Objective
To determine if differences in short-term virologic failure among commonly used ART regimens translate to differences in clinical events in antiretroviral-naïve patients initiating ART.
Design
Observational cohort study of patients initiating ART between January 2000 and December 2005.
Setting
The Antiretroviral Therapy Cohort Collaboration (ART-CC) is a collaboration of 15 HIV cohort studies from Canada, Europe, and the United States.
Subjects, participants
A total of 13,546 antiretroviral-naïve HIV-positive patients initiating ART with efavirenz (EFV), nevirapine (NVP), lopinavir/ritonavir (LPV/r), nelfinavir (NFV), or abacavir (ABC) as third drugs in combination with a zidovudine and lamivudine NRTI backbone.
Main outcome measures
Short-term (24-week) virologic failure (>500 copies/mL) and clinical events within 2 years of ART initiation (incident AIDS-defining event, death, and a composite measure of these two outcomes).
Results
Compared with EFV as initial third drug, short-term virologic failure was more common with all other third drugs evaluated; NVP (adjusted odds ratio=1.87, 95%CI=1.58,2.22), LPV/r (1.32, 95%CI=1.12–1.57), NFV (3.20, 95%CI=2.74,3.74), and ABC (2.13, 95%CI=1.82,2.50). However, the rate of clinical events within 2 years of ART initiation appeared higher only with NVP (adjusted hazard ratio for composite outcome measure 1.27, 95%CI=1.04,1.56) and ABC (1.22, 95%CI=1.00,1.48).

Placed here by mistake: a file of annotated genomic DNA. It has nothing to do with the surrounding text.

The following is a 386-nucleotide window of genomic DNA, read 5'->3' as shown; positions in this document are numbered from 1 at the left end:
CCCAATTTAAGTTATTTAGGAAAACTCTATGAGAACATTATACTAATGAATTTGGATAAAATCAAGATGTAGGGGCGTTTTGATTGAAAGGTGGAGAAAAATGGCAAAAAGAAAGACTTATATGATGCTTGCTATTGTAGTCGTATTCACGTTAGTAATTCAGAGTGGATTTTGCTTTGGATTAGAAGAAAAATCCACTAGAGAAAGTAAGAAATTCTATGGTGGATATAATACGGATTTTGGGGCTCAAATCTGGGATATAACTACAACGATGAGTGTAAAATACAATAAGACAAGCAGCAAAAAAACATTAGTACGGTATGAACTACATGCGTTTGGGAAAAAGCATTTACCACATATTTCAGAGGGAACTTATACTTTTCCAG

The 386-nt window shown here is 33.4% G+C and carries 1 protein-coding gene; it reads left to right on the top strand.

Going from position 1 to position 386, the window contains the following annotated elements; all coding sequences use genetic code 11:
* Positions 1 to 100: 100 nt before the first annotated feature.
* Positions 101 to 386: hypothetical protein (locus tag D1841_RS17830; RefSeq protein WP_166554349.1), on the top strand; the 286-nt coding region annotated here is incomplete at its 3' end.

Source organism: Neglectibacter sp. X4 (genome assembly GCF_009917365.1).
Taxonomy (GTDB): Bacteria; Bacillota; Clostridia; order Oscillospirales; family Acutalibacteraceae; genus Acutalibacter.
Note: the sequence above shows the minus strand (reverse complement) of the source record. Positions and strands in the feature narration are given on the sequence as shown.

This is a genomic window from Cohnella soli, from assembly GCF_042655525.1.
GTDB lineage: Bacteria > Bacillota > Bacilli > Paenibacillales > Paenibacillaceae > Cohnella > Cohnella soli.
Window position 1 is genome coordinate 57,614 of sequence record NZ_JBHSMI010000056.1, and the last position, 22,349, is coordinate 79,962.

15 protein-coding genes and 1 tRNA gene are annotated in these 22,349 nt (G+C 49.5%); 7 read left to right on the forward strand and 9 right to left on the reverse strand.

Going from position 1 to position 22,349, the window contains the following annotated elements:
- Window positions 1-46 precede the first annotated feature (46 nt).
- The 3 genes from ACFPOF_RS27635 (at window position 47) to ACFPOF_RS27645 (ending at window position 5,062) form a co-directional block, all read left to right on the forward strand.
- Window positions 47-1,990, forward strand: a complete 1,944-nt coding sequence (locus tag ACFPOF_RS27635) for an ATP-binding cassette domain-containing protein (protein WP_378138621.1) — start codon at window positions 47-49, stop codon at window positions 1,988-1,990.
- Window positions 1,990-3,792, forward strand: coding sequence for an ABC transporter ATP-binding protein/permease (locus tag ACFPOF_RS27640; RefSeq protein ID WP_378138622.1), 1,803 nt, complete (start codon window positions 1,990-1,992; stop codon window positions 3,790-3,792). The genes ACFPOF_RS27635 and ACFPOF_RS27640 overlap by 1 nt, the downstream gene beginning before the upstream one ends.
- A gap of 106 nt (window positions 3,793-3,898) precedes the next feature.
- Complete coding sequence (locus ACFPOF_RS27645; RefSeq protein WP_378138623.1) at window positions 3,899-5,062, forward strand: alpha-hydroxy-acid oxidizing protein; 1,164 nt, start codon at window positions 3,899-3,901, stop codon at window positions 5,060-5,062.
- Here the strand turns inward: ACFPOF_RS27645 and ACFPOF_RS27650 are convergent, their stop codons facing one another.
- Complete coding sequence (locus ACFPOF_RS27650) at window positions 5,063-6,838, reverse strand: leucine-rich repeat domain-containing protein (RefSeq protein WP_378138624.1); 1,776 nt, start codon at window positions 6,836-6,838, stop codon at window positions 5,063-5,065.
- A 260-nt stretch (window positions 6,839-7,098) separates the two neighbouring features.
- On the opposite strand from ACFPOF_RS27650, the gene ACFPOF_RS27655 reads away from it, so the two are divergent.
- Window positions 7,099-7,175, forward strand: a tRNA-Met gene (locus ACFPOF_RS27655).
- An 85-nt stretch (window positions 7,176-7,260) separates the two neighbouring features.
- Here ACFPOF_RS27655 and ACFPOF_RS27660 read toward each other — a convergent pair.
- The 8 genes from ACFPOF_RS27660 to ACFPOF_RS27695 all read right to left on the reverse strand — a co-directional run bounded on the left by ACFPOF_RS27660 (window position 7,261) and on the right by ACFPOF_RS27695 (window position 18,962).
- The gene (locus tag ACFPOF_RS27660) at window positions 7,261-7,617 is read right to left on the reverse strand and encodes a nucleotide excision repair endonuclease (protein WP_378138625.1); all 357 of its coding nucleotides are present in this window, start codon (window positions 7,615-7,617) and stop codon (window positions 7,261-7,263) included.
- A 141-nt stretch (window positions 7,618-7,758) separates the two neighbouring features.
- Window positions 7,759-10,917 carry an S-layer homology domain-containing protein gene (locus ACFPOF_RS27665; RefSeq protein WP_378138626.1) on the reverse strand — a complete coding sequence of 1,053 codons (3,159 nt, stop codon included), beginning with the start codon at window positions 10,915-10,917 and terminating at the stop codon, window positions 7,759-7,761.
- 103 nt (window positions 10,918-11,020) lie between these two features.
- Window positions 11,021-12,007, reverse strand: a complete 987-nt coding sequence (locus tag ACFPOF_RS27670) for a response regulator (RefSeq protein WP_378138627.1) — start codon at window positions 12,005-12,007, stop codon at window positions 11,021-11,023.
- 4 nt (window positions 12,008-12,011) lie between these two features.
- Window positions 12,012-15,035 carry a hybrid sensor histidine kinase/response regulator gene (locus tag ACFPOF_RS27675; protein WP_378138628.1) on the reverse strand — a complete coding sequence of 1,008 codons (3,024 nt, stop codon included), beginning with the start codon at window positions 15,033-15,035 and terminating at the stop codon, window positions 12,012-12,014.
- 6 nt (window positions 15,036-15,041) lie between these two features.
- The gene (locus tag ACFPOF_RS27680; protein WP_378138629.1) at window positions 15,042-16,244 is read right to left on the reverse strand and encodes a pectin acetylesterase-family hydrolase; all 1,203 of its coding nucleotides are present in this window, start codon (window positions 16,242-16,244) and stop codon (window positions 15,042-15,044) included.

Conclusions
Among antiretroviral-naïve patients initiating therapy, between-ART regimen differences in short-term virologic failure do not necessarily translate to differences in clinical outcomes. Our results should be interpreted with caution because of the possibility of residual confounding by indication.
doi:10.1097/QAD.0b013e328318f130
PMCID: PMC2793403  PMID: 19005271
Adolescent; Adult; Anti-Retroviral Agents; therapeutic use; Disease-Free Survival; Drug Interactions; Drug Resistance, Viral; Drug Therapy, Combination; Epidemiologic Methods; Female; HIV Infections; drug therapy; immunology; virology; HIV-1; Humans; Male; Middle Aged; Odds Ratio; RNA, Viral; metabolism; Reverse Transcriptase Inhibitors; therapeutic use; Treatment Outcome; Viral Load; Young Adult; HIV; AIDS; Antiretroviral Therapy; Highly Active; Cohort analysis; Viral load; AIDS-related Opportunistic Infections; Mortality